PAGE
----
WYLDING HALL by Elizabeth Hand, PS Publishing, h/b, £15.00/signed-slipcased edition, £35.00, Web Address
Reviewed by Dave Brzeski
So, there I am, innocently roaming around the dealers room at Eastercon when I am suddenly faced with a wild-eyed Pete Crowther (of PS Publishing). He’s spotted my Fairport Convention t-shirt and wants to tell me about this book I really, really need to read. I am held captive for several minutes while he extols the virtues of this book and why it will appeal to me. The only way I am finally able to escape is to promise to review the damn thing!
To be fair, Pete had me pretty much sussed. A sort of cross between a folk-horror story and a mock-rockumentary, featuring an early 70s acid-folk band was always going to capture my interest.
I’d heard of author, Elizabeth hand, but had never read any of her books. If Wylding Hall is typical of the quality of her writing this is obviously a situation I need to rectify.
Windhollow Faire are a folk-rock band, with a first album of trad. folk covers under their belt. They have a new female vocalist and have been sequestered in a remote hall in darkest Hampshire to write a new album. This one is to feature mainly new songs, as opposed to old folk covers.
It can’t be denied that there are quite a few parallels with Fairport Convention. New girl singer after the first album, virtuoso teenage guitarist (albeit Julian Blake is obviously closer to a Nick Drake figure than Richard Thompson) regrouping after a tragedy and renting an old house in the country to work on new material. That’s pretty much where the similarities end, though.
It’s so nice to find an author stepping into the world of music who actually knows what she’s writing about. Unlike, for instance, Anne Rice, whose description of the band, Satan’s Night Out, in The Vampire Lestat was so unbelievably lame that it really marred that book for me.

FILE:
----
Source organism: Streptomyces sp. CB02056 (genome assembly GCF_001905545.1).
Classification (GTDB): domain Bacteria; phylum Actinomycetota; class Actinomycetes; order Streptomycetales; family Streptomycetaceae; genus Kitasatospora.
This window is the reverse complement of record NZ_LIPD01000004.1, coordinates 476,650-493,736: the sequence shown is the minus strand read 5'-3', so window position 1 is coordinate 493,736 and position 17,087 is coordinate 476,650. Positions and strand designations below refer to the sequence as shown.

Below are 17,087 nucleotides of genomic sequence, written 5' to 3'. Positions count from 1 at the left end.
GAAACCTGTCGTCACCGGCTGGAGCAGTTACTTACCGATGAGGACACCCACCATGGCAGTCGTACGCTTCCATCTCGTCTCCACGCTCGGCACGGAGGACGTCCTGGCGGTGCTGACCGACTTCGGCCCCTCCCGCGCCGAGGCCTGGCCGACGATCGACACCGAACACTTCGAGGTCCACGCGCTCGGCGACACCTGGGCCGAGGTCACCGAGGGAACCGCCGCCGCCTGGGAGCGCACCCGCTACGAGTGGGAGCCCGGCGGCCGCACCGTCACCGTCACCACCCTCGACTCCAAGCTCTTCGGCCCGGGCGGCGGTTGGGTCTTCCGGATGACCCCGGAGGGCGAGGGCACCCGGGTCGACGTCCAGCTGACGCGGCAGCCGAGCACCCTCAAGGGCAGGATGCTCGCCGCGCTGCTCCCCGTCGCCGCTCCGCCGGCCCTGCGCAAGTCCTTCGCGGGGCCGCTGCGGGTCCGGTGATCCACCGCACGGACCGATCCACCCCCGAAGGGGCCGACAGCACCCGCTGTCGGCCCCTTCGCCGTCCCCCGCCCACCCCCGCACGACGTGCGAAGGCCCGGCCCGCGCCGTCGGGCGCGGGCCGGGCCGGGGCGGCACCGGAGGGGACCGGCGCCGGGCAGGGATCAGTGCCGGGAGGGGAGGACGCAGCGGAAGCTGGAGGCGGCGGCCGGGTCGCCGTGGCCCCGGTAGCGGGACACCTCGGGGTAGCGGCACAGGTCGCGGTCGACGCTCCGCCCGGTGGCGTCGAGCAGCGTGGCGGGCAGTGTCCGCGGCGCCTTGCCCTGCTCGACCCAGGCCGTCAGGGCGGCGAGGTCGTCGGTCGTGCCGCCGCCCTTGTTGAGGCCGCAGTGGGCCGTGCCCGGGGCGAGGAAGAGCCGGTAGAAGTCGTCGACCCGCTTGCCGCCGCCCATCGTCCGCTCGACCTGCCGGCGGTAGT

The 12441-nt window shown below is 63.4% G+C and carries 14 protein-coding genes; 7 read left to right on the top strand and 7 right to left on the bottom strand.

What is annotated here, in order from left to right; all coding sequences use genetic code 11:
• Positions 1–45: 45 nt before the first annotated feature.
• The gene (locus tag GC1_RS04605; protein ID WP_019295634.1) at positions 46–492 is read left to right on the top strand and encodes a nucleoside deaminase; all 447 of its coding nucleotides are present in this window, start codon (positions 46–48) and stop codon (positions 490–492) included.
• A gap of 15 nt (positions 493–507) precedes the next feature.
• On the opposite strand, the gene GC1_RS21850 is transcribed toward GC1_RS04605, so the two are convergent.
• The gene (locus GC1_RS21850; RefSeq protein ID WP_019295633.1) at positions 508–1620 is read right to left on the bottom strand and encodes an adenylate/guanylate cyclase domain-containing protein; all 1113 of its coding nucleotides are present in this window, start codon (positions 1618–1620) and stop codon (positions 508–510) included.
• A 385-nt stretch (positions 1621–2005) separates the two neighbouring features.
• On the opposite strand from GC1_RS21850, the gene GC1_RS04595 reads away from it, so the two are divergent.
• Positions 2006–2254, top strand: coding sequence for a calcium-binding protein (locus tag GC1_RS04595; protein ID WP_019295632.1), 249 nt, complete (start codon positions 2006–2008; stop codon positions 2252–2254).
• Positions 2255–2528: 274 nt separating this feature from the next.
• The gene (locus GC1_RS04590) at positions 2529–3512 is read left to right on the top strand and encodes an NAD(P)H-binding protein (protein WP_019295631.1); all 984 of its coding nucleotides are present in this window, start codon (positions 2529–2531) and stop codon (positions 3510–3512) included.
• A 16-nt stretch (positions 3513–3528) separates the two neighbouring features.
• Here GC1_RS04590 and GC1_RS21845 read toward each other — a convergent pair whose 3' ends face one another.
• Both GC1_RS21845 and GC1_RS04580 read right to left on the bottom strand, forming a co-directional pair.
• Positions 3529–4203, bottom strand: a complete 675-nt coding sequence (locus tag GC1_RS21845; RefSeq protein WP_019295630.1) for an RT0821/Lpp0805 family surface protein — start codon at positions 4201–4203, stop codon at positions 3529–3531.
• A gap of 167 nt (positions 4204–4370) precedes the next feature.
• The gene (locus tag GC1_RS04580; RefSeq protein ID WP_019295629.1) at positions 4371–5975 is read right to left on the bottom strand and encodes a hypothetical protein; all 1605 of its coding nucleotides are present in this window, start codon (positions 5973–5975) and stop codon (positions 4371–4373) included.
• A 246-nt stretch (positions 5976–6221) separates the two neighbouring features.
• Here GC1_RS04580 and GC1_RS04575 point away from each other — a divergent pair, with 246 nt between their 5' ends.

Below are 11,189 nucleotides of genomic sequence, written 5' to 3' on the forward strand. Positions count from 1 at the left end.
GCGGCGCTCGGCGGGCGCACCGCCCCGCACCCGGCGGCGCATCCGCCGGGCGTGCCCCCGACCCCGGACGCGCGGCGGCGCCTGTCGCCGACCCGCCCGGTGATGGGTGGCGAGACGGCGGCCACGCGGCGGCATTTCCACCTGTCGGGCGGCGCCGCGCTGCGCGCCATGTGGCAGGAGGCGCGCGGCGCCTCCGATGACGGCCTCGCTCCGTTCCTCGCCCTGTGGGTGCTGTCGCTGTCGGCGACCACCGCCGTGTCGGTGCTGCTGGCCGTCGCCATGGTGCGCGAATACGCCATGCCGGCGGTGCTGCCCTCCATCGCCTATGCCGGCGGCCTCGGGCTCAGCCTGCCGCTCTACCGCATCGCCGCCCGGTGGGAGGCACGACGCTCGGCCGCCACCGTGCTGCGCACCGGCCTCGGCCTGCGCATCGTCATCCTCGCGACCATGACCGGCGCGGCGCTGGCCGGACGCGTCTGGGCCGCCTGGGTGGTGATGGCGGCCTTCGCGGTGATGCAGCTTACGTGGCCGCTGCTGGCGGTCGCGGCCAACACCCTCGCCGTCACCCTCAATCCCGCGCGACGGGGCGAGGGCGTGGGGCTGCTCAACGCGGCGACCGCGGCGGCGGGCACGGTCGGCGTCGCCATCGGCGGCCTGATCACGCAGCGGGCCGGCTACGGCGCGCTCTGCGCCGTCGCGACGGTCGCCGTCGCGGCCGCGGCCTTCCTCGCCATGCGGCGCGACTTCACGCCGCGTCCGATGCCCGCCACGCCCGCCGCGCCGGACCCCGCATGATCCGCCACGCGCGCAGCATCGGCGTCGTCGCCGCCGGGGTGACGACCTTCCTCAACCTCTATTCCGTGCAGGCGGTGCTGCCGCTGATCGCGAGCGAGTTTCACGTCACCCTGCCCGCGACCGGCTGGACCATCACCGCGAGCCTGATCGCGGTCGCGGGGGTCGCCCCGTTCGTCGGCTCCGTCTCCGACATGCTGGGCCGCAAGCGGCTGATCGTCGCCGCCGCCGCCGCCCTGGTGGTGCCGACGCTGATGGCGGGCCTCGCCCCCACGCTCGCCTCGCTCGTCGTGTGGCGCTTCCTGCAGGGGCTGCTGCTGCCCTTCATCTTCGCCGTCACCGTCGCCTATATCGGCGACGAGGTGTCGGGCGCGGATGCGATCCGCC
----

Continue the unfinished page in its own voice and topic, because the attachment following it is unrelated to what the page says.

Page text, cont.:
Others have commented on how well-written Wylding Hall is. I certainly agree. The really clever part is the way Elizabeth Hand uses the rockumentary interview format to gradually provide more pieces to the puzzle. “The girl” is mentioned in passing by one interviewee, then another mentions her. The mixture of their memory of the events, and more to the point their impressions and opinions reminded me of an out of focus photograph, which gradually becomes clearer as you read on. Shifting point of view in this manner is never easy to achieve and the skill in presenting a mixture of shared and individual experiences through the eyes of the very different personalities involved is considerable.
“The girl” as you would suspect, is a major part of the supernatural element of the story. Who is she? What is she? Sometimes when a story raises questions like this, it can feel like a cop out if they’re not adequately explained by the end. In this case, the sheer ambiguity of the events is part of it’s strength. It’s the sort of book one can enjoy discussing with other readers, comparing theories about just what exactly did happen to Julian Blake. It left me with the odd conflict of really wanting more, but at the same time hoping there won’t be a sequel.
I have, on more than one occasion, suggested that a particular book would adapt well to TV, or film. I’ll go further here. I really want to see an adaptation of this book in a visual media. As I read, I could easily envision interview segments fading into dramatic scenes. It would work so well. It would, of course, involve actually finding musicians to compose/play the songs, but there are people out there who could certainly do it. Phil Rickman managed it for his brilliant and similarly themed book, December, and the resulting CD album, Abbey Tapes: The Exorcism by Philosopher’s Stone is genuinely good. Needless to say, I want to hear the Wylding Hall soundtrack album!